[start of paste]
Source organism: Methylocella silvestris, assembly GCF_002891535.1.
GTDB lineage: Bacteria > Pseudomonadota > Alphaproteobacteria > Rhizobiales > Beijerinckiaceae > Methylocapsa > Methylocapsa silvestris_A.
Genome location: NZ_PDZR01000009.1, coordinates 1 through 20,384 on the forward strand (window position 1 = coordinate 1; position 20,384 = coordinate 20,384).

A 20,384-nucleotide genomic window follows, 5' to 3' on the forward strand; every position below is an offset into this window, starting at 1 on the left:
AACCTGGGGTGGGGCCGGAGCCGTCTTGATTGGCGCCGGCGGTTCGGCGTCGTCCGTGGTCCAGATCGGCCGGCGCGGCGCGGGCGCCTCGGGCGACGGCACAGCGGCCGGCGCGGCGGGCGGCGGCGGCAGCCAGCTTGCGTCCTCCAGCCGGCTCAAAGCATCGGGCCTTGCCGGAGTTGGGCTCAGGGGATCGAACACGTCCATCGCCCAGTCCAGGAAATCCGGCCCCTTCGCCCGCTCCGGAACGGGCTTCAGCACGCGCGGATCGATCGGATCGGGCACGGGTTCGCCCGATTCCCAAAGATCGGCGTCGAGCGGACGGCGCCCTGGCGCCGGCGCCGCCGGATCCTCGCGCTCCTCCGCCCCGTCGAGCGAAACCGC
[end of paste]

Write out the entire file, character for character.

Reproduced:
Source organism: Methylocella silvestris, assembly GCF_002891535.1.
GTDB lineage: Bacteria > Pseudomonadota > Alphaproteobacteria > Rhizobiales > Beijerinckiaceae > Methylocapsa > Methylocapsa silvestris_A.
Genome location: NZ_PDZR01000009.1, coordinates 1 through 20,384 on the forward strand (window position 1 = coordinate 1; position 20,384 = coordinate 20,384).

A 20,384-nucleotide genomic window follows, 5' to 3' on the forward strand; every position below is an offset into this window, starting at 1 on the left:
AACCTGGGGTGGGGCCGGAGCCGTCTTGATTGGCGCCGGCGGTTCGGCGTCGTCCGTGGTCCAGATCGGCCGGCGCGGCGCGGGCGCCTCGGGCGACGGCACAGCGGCCGGCGCGGCGGGCGGCGGCGGCAGCCAGCTTGCGTCCTCCAGCCGGCTCAAAGCATCGGGCCTTGCCGGAGTTGGGCTCAGGGGATCGAACACGTCCATCGCCCAGTCCAGGAAATCCGGCCCCTTCGCCCGCTCCGGAACGGGCTTCAGCACGCGCGGATCGATCGGATCGGGCACGGGTTCGCCCGATTCCCAAAGATCGGCGTCGAGCGGACGGCGCCCTGGCGCCGGCGCCGCCGGATCCTCGCGCTCCTCCGCCCCGTCGAGCGAAACCGC